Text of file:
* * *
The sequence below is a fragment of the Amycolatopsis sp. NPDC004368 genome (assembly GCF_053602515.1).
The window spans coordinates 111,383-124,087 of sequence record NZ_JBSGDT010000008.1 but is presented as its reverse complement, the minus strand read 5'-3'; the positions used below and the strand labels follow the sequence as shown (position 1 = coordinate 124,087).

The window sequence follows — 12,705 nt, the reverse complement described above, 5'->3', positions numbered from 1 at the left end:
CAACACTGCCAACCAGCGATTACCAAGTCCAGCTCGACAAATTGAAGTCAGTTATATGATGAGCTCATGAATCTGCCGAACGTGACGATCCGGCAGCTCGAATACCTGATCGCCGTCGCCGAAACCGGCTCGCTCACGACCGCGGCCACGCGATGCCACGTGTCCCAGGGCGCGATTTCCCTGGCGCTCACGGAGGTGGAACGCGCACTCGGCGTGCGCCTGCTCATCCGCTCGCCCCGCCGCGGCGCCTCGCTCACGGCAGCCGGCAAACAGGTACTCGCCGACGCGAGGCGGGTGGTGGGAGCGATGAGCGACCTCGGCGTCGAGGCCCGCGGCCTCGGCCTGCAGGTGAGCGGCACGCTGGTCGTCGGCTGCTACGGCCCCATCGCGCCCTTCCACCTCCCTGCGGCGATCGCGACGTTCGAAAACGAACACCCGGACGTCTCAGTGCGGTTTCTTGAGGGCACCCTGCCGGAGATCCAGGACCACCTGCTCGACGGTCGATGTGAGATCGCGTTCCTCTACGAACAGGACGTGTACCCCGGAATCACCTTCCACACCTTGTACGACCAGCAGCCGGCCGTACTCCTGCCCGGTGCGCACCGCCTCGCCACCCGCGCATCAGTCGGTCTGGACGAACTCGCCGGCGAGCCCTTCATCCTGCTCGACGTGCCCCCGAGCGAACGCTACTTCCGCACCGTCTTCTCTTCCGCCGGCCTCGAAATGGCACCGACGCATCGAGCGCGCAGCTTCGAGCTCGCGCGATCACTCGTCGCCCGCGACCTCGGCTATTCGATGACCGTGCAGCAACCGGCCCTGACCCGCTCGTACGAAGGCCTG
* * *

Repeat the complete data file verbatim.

The sequence below is a fragment of the Amycolatopsis sp. NPDC004368 genome (assembly GCF_053602515.1).
The window spans coordinates 111,383-124,087 of sequence record NZ_JBSGDT010000008.1 but is presented as its reverse complement, the minus strand read 5'-3'; the positions used below and the strand labels follow the sequence as shown (position 1 = coordinate 124,087).

The window sequence follows — 12,705 nt, the reverse complement described above, 5'->3', positions numbered from 1 at the left end:
CAACACTGCCAACCAGCGATTACCAAGTCCAGCTCGACAAATTGAAGTCAGTTATATGATGAGCTCATGAATCTGCCGAACGTGACGATCCGGCAGCTCGAATACCTGATCGCCGTCGCCGAAACCGGCTCGCTCACGACCGCGGCCACGCGATGCCACGTGTCCCAGGGCGCGATTTCCCTGGCGCTCACGGAGGTGGAACGCGCACTCGGCGTGCGCCTGCTCATCCGCTCGCCCCGCCGCGGCGCCTCGCTCACGGCAGCCGGCAAACAGGTACTCGCCGACGCGAGGCGGGTGGTGGGAGCGATGAGCGACCTCGGCGTCGAGGCCCGCGGCCTCGGCCTGCAGGTGAGCGGCACGCTGGTCGTCGGCTGCTACGGCCCCATCGCGCCCTTCCACCTCCCTGCGGCGATCGCGACGTTCGAAAACGAACACCCGGACGTCTCAGTGCGGTTTCTTGAGGGCACCCTGCCGGAGATCCAGGACCACCTGCTCGACGGTCGATGTGAGATCGCGTTCCTCTACGAACAGGACGTGTACCCCGGAATCACCTTCCACACCTTGTACGACCAGCAGCCGGCCGTACTCCTGCCCGGTGCGCACCGCCTCGCCACCCGCGCATCAGTCGGTCTGGACGAACTCGCCGGCGAGCCCTTCATCCTGCTCGACGTGCCCCCGAGCGAACGCTACTTCCGCACCGTCTTCTCTTCCGCCGGCCTCGAAATGGCACCGACGCATCGAGCGCGCAGCTTCGAGCTCGCGCGATCACTCGTCGCCCGCGACCTCGGCTATTCGATGACCGTGCAGCAACCGGCCCTGACCCGCTCGTACGAAGGCCTG